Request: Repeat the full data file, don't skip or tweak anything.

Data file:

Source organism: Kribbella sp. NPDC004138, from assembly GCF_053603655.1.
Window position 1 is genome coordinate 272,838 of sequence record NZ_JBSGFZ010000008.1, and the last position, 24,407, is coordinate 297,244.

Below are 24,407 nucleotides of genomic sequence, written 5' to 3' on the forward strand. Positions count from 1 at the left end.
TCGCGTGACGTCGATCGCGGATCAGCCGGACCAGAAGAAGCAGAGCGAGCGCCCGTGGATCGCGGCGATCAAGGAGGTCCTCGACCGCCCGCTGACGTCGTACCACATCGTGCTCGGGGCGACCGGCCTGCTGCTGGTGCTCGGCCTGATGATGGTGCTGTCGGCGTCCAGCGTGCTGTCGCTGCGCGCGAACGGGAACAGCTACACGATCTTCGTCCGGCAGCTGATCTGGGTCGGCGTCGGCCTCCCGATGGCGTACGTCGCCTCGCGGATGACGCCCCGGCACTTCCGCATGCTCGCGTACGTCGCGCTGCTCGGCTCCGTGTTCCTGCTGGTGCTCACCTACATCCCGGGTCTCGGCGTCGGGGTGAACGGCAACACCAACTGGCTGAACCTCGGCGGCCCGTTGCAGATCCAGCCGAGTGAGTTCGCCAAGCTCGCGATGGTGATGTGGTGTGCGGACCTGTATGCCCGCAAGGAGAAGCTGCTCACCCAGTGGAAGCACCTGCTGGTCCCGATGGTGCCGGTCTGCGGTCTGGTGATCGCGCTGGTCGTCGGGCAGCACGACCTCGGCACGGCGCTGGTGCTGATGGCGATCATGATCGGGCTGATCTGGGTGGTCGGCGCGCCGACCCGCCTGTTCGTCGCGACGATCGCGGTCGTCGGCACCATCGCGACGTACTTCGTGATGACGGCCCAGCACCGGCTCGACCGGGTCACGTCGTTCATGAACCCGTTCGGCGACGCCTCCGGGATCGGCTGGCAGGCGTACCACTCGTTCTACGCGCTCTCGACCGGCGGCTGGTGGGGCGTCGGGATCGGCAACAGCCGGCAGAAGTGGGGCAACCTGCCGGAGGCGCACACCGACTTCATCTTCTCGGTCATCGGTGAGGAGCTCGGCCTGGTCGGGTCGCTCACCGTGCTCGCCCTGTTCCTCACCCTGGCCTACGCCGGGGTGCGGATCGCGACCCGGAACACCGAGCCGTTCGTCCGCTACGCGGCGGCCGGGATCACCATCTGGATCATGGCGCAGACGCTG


Source organism: Kribbella sp. NPDC004138, from assembly GCF_053603655.1.
Window position 1 is genome coordinate 272,838 of sequence record NZ_JBSGFZ010000008.1, and the last position, 24,407, is coordinate 297,244.

Below are 24,407 nucleotides of genomic sequence, written 5' to 3' on the forward strand. Positions count from 1 at the left end.
TCGCGTGACGTCGATCGCGGATCAGCCGGACCAGAAGAAGCAGAGCGAGCGCCCGTGGATCGCGGCGATCAAGGAGGTCCTCGACCGCCCGCTGACGTCGTACCACATCGTGCTCGGGGCGACCGGCCTGCTGCTGGTGCTCGGCCTGATGATGGTGCTGTCGGCGTCCAGCGTGCTGTCGCTGCGCGCGAACGGGAACAGCTACACGATCTTCGTCCGGCAGCTGATCTGGGTCGGCGTCGGCCTCCCGATGGCGTACGTCGCCTCGCGGATGACGCCCCGGCACTTCCGCATGCTCGCGTACGTCGCGCTGCTCGGCTCCGTGTTCCTGCTGGTGCTCACCTACATCCCGGGTCTCGGCGTCGGGGTGAACGGCAACACCAACTGGCTGAACCTCGGCGGCCCGTTGCAGATCCAGCCGAGTGAGTTCGCCAAGCTCGCGATGGTGATGTGGTGTGCGGACCTGTATGCCCGCAAGGAGAAGCTGCTCACCCAGTGGAAGCACCTGCTGGTCCCGATGGTGCCGGTCTGCGGTCTGGTGATCGCGCTGGTCGTCGGGCAGCACGACCTCGGCACGGCGCTGGTGCTGATGGCGATCATGATCGGGCTGATCTGGGTGGTCGGCGCGCCGACCCGCCTGTTCGTCGCGACGATCGCGGTCGTCGGCACCATCGCGACGTACTTCGTGATGACGGCCCAGCACCGGCTCGACCGGGTCACGTCGTTCATGAACCCGTTCGGCGACGCCTCCGGGATCGGCTGGCAGGCGTACCACTCGTTCTACGCGCTCTCGACCGGCGGCTGGTGGGGCGTCGGGATCGGCAACAGCCGGCAGAAGTGGGGCAACCTGCCGGAGGCGCACACCGACTTCATCTTCTCGGTCATCGGTGAGGAGCTCGGCCTGGTCGGGTCGCTCACCGTGCTCGCCCTGTTCCTCACCCTGGCCTACGCCGGGGTGCGGATCGCGACCCGGAACACCGAGCCGTTCGTCCGCTACGCGGCGGCCGGGATCACCATCTGGATCATGGCGCAGACGCTG